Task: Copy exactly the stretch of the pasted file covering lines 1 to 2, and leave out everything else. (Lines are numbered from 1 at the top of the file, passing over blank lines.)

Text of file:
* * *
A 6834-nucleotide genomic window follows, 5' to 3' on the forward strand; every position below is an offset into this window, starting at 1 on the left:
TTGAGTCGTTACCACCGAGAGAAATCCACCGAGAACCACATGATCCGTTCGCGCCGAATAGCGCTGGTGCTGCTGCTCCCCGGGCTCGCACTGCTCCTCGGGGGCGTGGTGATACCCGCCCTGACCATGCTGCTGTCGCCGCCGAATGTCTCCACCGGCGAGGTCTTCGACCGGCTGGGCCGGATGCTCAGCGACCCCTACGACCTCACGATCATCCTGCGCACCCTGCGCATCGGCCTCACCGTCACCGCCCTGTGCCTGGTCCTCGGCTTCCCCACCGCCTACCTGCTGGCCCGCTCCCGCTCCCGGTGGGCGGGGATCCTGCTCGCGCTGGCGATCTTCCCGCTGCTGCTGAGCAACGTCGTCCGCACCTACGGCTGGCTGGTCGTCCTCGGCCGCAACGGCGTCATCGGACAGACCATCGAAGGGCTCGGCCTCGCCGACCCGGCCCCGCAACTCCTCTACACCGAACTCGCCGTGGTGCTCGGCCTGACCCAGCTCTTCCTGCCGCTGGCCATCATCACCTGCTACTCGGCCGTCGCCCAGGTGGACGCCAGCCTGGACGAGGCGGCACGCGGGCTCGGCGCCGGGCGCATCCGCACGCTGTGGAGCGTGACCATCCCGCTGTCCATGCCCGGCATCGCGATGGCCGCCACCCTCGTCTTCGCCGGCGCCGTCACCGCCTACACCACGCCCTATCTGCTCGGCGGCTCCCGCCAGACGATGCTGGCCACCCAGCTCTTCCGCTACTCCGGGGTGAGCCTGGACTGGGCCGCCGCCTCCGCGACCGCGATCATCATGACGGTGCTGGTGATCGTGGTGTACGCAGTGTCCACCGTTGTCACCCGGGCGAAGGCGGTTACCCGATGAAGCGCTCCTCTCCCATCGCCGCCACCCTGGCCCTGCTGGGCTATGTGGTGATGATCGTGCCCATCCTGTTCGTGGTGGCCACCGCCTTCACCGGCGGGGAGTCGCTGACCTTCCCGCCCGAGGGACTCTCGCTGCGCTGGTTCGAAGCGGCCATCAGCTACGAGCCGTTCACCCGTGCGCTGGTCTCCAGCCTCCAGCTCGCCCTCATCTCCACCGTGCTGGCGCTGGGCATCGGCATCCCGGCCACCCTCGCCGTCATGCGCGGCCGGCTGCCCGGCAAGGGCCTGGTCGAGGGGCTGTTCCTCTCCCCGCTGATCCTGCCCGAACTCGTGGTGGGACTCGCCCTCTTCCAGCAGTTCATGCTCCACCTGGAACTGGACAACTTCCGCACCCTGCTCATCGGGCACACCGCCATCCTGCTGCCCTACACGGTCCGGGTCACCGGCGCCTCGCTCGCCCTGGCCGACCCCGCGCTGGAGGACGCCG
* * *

A 6834-nucleotide genomic window follows, 5' to 3' on the forward strand; every position below is an offset into this window, starting at 1 on the left:
TTGAGTCGTTACCACCGAGAGAAATCCACCGAGAACCACATGATCCGTTCGCGCCGAATAGCGCTGGTGCTGCTGCTCCCCGGGCTCGCACTGCTCCTCGGGGGCGTGGTGATACCCGCCCTGACCATGCTGCTGTCGCCGCCGAATGTCTCCACCGGCGAGGTCTTCGACCGGCTGGGCCGGATGCTCAGCGACCCCTACGACCTCACGATCATCCTGCGCACCCTGCGCATCGGCCTCACCGTCACCGCCCTGTGCCTGGTCCTCGGCTTCCCCACCGCCTACCTGCTGGCCCGCTCCCGCTCCCGGTGGGCGGGGATCCTGCTCGCGCTGGCGATCTTCCCGCTGCTGCTGAGCAACGTCGTCCGCACCTACGGCTGGCTGGTCGTCCTCGGCCGCAACGGCGTCATCGGACAGACCATCGAAGGGCTCGGCCTCGCCGACCCGGCCCCGCAACTCCTCTACACCGAACTCGCCGTGGTGCTCGGCCTGACCCAGCTCTTCCTGCCGCTGGCCATCATCACCTGCTACTCGGCCGTCGCCCAGGTGGACGCCAGCCTGGACGAGGCGGCACGCGGGCTCGGCGCCGGGCGCATCCGCACGCTGTGGAGCGTGACCATCCCGCTGTCCATGCCCGGCATCGCGATGGCCGCCACCCTCGTCTTCGCCGGCGCCGTCACCGCCTACACCACGCCCTATCTGCTCGGCGGCTCCCGCCAGACGATGCTGGCCACCCAGCTCTTCCGCTACTCCGGGGTGAGCCTGGACTGGGCCGCCGCCTCCGCGACCGCGATCATCATGACGGTGCTGGTGATCGTGGTGTACGCAGTGTCCACCGTTGTCACCCGGGCGAAGGCGGTTACCCGATGAAGCGCTCCTCTCCCATCGCCGCCACCCTGGCCCTGCTGGGCTATGTGGTGATGATCGTGCCCATCCTGTTCGTGGTGGCCACCGCCTTCACCGGCGGGGAGTCGCTGACCTTCCCGCCCGAGGGACTCTCGCTGCGCTGGTTCGAAGCGGCCATCAGCTACGAGCCGTTCACCCGTGCGCTGGTCTCCAGCCTCCAGCTCGCCCTCATCTCCACCGTGCTGGCGCTGGGCATCGGCATCCCGGCCACCCTCGCCGTCATGCGCGGCCGGCTGCCCGGCAAGGGCCTGGTCGAGGGGCTGTTCCTCTCCCCGCTGATCCTGCCCGAACTCGTGGTGGGACTCGCCCTCTTCCAGCAGTTCATGCTCCACCTGGAACTGGACAACTTCCGCACCCTGCTCATCGGGCACACCGCCATCCTGCTGCCCTACACGGTCCGGGTCACCGGCGCCTCGCTCGCCCTGGCCGACCCCGCGCTGGAGGACGCCG